Outdoor lighting is something I think a lot of people overlook. The glow of even a half moon is plenty to cast strong shadows at night, and gives a sublime look to the world. While moonless nights can be incredibly dark, the light of the silver disc showcases a world just beyond the veil of normal life.
It’s hard to put it into words, but the environment looks different under moonlight. The sky is still tinted black, as are the browns and darker reds of fall coloring, but greens seem to glow, almost magically, adding an air of enchantment in an otherwise secluded locale.
I don’t have street lamps, or outdoor lighting, though I’ve considered adding some 12V light strips to the porch. So when I step out at night to feel the crisp air against my skin, I take note of how far I can walk without supplemental light.
I used to play Infocom games as a kid, and I’m reminded of a line from the Zork series of these text-story-based games. “It’s dark. You’re likely to be eaten by a grue.” There are dangers that lurk beyond the veil. I’ve had a bear take up residence thirty steps from my house. I’ve seen a large cat stalk across the garden outside. Hawks and eagles patrol the skies, and even the racoons give small critters second thoughts about wondering out for the night. Copperhead snakes are common on top of the hill, and while most are smart enough to slither away when they hear my footsteps, one of my largest worries is stepping on one in the dark.
As human beings, we huddle toward the glow of lit areas in much the same fashion as moths. We don’t wander far off the beaten path. We keep ourselves surrounded with safety and comfort. Out here, no such safe zone exists. Exposure is outside the front door.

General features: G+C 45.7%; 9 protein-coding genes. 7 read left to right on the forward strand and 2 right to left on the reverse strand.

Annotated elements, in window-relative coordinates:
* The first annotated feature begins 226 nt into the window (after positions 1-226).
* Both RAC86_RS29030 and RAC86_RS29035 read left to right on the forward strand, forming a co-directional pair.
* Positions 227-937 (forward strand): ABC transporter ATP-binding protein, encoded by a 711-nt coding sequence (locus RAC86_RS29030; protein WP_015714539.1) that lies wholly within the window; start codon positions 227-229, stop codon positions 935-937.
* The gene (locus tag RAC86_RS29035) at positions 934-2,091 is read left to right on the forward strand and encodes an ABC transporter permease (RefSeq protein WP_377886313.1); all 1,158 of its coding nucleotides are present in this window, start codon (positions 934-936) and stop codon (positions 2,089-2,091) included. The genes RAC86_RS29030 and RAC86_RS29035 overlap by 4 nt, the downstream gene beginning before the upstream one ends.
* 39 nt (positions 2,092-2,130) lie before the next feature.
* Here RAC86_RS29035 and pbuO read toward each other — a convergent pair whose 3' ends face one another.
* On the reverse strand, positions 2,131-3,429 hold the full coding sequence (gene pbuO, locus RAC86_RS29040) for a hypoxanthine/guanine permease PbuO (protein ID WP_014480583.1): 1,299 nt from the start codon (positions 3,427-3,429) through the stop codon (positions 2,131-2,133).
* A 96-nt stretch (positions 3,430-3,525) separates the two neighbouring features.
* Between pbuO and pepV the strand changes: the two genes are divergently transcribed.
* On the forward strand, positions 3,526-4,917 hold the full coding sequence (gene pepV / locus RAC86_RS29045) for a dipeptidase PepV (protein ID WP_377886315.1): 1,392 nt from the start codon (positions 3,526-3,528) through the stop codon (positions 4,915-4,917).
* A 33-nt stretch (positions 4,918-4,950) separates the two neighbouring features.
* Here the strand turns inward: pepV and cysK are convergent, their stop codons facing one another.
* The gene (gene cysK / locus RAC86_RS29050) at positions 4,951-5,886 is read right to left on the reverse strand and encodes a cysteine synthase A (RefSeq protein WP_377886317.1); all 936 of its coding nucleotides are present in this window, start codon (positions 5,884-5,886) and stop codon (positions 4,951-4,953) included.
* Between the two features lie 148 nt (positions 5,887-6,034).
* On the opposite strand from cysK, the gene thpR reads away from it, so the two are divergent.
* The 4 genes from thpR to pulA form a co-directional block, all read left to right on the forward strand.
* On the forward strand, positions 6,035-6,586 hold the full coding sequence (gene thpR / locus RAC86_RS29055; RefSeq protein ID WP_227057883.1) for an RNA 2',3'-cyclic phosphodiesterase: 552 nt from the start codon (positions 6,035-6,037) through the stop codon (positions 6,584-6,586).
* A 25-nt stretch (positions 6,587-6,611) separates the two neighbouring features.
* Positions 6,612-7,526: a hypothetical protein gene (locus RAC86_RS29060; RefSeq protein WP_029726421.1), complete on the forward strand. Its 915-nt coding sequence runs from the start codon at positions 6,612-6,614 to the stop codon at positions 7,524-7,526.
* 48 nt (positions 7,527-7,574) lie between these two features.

The moon sets these dangers to a lower level, and thus I follow its transitions from night to night. I always know what phase it is in or near. I’m attuned to times of extreme darkness (which are great for astronomy) and the cold glow of basalt from a quarter of a million miles.
There is no light in the natural world quite like the moon. Its magical and sometimes eerie glow is like nothing else on the planet. There’s a feeling on moonlit nights, an emotional response, or perhaps a divine or otherwise alien feeling to the air. Sight works, but on a level not seen during the day. Vibrant colors turn to shades of gray or green. Wheat grass appears to glow in the field.
It’s a cold light, not that that of a nuclear sun or a burning flame. It carries no warmth with it, only enough light to see by. It nurtures the night air, that we might walk in it and explore the world typically occluded by the dark veil of nightfall. The great seas and bright mountains scarring its surface present a peculiar image worth pondering. When full, it makes the dark side of the Earth glow, and when new the Earth returns the favor, casting a barely-detectable sheen on its surface.
It is such a wonderful oddity. I believe most people ignore it with ease, but take a walk on the wild, explore your world, and stare in awe at the wonder of the moon sometime. It may in-turn stare into you.